Are you doing galleries the wrong way? Our new book Artifacts has some surprising insights
Take a look at our new collection of art, artist and art world facts before you head to the museum
On your next trip to the museum, you might want to ditch the audio guide, and instead take our new book, Artifacts: Fascinating Facts about Art, Artists, and the Art World. This detailed, engaging, easy-to-ready miscellany for every art lover gathers together an incredible range of facts, figures, and findings, past and present.
Even before you set off for the hallowed halls of your nearest art institution, make sure you have the name of the place right. In the art world, acronyms abound, and not all of them are unique. As Artifacts points out, “MAM might refer to the modern art museum in Madrid, or Paris, or São Paulo—or the Milwaukee Art Museum, in Wisconsin.”
Once you’re through the doors, what kind of works are you likely to see, and by what kinds of artists? Analysis reproduced in Artifacts suggests white, male painters and sculptors still predominate permanent collections. “One study, published in 2019 and led by Williams College, in Williamstown, Massachusetts, aimed to examine the diversity of artists represented in the permanent collections of eighteen US art museums,” explains the book. “The findings reveal the extent of gender and racial inequalities, despite initiatives by many museums to rebalance areas of historic underrepresentation.”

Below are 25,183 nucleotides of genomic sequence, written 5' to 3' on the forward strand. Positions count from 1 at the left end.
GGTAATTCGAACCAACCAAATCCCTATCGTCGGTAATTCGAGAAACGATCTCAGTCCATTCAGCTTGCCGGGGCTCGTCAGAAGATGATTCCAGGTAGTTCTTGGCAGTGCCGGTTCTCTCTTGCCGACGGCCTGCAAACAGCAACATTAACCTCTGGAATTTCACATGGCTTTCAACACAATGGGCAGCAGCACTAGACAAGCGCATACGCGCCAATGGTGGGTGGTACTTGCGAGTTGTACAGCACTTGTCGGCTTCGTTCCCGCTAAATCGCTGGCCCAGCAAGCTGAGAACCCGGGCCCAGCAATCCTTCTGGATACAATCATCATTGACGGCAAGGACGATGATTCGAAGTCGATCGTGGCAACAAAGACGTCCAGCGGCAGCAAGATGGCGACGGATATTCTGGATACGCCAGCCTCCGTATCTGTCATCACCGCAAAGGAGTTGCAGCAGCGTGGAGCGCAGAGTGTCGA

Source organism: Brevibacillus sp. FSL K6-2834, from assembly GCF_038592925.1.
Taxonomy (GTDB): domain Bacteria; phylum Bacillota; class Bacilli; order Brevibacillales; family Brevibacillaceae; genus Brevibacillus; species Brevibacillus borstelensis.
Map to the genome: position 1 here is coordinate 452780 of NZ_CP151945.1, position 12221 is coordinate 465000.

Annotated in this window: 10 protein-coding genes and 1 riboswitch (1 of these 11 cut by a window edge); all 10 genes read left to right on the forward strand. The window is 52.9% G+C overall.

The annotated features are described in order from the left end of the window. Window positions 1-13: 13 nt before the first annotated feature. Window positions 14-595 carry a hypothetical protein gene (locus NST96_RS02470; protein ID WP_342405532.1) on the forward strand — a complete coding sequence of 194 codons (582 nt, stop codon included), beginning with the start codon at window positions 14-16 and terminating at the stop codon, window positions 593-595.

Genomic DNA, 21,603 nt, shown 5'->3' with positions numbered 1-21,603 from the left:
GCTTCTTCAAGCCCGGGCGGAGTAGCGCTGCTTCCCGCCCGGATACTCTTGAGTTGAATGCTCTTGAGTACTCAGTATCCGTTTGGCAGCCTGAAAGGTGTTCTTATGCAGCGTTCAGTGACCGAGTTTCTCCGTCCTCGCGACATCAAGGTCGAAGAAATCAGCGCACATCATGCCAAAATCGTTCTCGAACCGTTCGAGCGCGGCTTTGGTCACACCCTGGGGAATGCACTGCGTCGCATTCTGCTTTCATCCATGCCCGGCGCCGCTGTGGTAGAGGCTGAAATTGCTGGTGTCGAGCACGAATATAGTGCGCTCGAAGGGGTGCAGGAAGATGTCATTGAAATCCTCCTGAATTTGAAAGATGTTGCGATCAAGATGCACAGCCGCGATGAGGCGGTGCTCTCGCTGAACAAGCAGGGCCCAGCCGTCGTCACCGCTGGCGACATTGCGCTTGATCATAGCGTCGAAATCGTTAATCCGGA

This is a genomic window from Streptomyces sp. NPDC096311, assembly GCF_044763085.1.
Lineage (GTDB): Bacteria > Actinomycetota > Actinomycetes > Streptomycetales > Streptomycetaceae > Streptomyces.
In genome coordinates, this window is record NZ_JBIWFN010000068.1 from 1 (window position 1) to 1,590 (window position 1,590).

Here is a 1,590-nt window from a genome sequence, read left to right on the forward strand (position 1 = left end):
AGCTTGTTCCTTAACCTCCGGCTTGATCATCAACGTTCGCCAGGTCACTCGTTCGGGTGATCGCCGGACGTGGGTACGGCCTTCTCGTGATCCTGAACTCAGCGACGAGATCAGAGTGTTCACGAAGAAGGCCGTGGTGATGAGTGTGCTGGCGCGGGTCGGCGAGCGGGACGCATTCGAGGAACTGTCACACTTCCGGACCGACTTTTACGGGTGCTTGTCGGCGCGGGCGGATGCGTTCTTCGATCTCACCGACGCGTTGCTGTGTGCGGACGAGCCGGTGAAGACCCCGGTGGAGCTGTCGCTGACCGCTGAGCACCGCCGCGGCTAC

However, this isn’t the end of the story; many art institutions do have works drawn from diverse parts of the world, but as Chad Topaz, one of the mathematicians involved in the Williams College study, noted, “all statements about artist demographics are limited to individual, identifiable artists.”
Pages from Artifacts
“Historically, art and artifacts from different parts of the world were collected without establishing who created them, resulting in a large number of anonymous holdings. ‘The Museum of Fine Arts, Boston,’ Topaz added, ‘boasts 85,000 works of art from Egypt, the Near East, Greece, Italy, and other areas. These generally have no identifiable artist.’”
Once you are among the works, don’t worry too much about how long you spend in front of a painting. A 2001 study conducted at the Metropolitan Museum of Art found that the average (mean) time spent looking at a work was just 27.2 seconds, while a later study, at the Art Institute of Chicago found visitors regarded works for a slightly longer period of 28.63 – the Chicago study also found visitors spent much more time taking selfies in front of a piece.
You may linger longer if you understand the meanings behind long-established motifs. You probably could have guessed that a dove symbolises peace and love, but did you know that a pomegranate means rebirth, fertility, or that one hand pointing upwards indicates salvation and ascension to heaven after death, while touching fingers can indicate the Genesis story? Indeed, this final example finger symbol is found outside of a museum setting. “Perhaps the most famous hand gesture in art history is still the touching index fingers in Michelangelo’s depiction of God creating Adam on the ceiling of the Sistine Chapel,” explains Artifacts.